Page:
Renovations That Are Changing Lives St. John’s Expands Cancer Center and Adds Cardiac ICU, Hybrid Lab, and Total Knee Mako Robot
Submitted by HSHS St. John’s Hospital
HSHS St. John’s Hospital wraps up 2017 on a high note with many exciting projects in the works that will be completed in 2018.
Renovations of the cancer center
The HSHS St. John’s Cancer Center is dedicated to bringing powerful oncology resources to preventing and fighting cancer. Expanding services and space for care is a big part of this.
Construction has started on renovations to St. John’s Cancer Center. Upon completion, it will include an infusion center, medical oncology physician clinics, and radiation oncology, as well as lab services, all inside the St. John’s Pavilion at 301 N. 8th St.
This $3.9 million renovation project will allow more patients to be treated in an enhanced healing environment with a great deal of natural light. Infusion chairs will face a bay of windows looking onto the lawn of the pavilion which will allow patients to see out, but not allow passersby to see in.
“We know if people are at a cancer center, it is a difficult time in their life,” said Charles L. Lucore, MD, MBA, president and CEO of St. John’s. “We are committed to bringing the best oncology services to our patients and making sure they and their families are as comfortable as possible while they are receiving treatment here.”
The expanded space will add 10,000 square feet to the existing cancer center, which doubles the size of the space currently in use at St. John’s. It will house 11 open and private infusion bays with comfortable, reclining chairs, televisions, and iPads; one private seat for injection treatment; seven exam rooms; two procedure rooms; dressing rooms; updated lockers; and a spacious family lounge with a hospitality station.
Patients can be seen by their oncologist and radiation oncologist, get lab work completed and receive chemotherapy treatments and any transfusions as deemed necessary by the oncologists at the St. John’s Cancer Center.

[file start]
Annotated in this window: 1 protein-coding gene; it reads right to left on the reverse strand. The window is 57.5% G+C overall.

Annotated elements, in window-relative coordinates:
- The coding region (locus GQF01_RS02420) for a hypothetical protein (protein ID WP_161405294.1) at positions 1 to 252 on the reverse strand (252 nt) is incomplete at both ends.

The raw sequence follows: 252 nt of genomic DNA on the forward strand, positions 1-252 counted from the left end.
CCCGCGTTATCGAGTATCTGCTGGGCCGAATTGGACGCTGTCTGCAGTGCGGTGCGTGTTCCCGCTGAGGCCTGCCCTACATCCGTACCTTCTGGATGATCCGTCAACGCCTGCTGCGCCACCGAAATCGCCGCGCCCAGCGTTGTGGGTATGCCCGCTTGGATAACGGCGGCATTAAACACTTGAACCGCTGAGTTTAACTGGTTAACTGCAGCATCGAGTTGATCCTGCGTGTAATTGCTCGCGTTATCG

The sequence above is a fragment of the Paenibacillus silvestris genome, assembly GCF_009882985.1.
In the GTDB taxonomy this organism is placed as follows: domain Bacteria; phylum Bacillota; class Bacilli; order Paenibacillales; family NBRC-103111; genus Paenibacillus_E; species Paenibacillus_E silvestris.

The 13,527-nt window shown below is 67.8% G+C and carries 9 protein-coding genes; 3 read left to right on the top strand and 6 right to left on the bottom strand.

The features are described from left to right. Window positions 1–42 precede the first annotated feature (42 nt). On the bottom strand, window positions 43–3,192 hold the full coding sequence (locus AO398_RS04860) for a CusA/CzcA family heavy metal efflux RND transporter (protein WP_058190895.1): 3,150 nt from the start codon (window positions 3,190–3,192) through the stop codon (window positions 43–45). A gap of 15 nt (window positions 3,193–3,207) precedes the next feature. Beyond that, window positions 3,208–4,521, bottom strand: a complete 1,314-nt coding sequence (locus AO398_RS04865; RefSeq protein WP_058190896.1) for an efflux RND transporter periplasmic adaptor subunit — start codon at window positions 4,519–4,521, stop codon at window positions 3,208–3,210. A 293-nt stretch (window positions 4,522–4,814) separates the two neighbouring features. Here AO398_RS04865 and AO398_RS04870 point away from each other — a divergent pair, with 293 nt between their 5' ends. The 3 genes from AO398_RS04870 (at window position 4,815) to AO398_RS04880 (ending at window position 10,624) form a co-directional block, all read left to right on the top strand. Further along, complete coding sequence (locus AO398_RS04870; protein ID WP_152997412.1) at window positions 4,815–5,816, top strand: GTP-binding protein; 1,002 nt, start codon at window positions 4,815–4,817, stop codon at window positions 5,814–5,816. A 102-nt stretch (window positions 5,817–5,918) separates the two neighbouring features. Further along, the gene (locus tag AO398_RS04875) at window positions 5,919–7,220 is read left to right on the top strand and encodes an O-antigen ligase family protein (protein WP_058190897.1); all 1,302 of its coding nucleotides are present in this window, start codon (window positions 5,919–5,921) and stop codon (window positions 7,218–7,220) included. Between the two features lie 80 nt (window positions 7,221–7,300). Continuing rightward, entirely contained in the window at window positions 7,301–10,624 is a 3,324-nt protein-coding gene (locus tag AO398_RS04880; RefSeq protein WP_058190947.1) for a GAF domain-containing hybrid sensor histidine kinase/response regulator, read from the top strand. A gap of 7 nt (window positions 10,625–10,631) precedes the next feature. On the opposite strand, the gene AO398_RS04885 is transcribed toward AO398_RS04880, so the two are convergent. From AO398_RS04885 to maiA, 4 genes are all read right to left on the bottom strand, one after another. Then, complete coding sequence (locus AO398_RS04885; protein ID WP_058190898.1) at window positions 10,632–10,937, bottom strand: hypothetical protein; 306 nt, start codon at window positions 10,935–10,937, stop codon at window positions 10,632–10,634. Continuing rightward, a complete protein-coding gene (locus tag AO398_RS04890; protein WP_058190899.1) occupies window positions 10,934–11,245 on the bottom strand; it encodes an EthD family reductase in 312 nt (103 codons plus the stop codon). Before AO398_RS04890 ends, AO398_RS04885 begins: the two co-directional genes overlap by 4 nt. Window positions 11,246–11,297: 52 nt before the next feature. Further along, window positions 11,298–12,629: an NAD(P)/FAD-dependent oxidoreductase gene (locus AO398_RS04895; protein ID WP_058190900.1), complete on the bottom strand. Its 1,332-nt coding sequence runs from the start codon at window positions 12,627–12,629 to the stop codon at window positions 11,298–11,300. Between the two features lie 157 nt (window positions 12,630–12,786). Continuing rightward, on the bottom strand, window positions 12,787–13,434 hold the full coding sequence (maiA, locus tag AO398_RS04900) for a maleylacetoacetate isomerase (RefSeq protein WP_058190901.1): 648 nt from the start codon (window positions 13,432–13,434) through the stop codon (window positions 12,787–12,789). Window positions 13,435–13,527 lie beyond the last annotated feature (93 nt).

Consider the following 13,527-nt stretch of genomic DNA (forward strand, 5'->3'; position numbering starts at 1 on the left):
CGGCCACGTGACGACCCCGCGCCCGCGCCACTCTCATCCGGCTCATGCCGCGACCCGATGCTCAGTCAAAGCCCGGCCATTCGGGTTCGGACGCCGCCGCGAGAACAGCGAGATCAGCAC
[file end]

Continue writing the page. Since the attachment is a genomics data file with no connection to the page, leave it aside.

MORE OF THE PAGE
“We are excited to open the new cancer center and provide all of these outpatient services under one roof. It is convenient for our patients and allows them to receive the best care possible,” said Melissa Wade, director of oncology. “Construction is expected to be complete in spring 2018.”
Learn more about the HSHS St. John’s Cancer Center and its upgrades at www.st-johns.org/cancercenter
New cardiac intensive care unit
HSHS St. John’s Hospital has started renovations to add a cardiac intensive care unit. The $7.9 million renovation will allow patients to have a state-of-the-art unit to recover in after open heart surgery, cardiovascular surgery, vascular surgery, and thoracic surgery.
The finished project will add 14 beds, dedicating more space for St. John’s patients, support areas, family waiting areas, and nurse stations.
“Beginning this project is a step toward making the Prairie Heart Institute, as well as St. John’s, even better,” said Dr. Greg Mishkel, executive medical director of Prairie Heart Institute at St. John’s Hospital.
The new cardiac ICU will support changes in the care delivery. These new changes include a program referred to as cardiac bundling which affects how hospitals are reimbursed specifically for cardiac rehabilitation, open heart surgery, and heart attack treatment, as well as a repeal of a previously passed measure that demanded changes in how medical providers are compensated for Medicare procedures.
“This new ICU will incorporate technology in a way that will help us better engage patients and their families across that continuum,” Mishkel said. “Patients will benefit from the latest wireless technologies, allowing for increased mobility, and technology even will be incorporated into the care model to help speed recovery both in and out of the hospital.”
“The renovation is anticipated to be completed by mid-January of 2018,” said Patti Fischer, chief operating officer for St. John’s.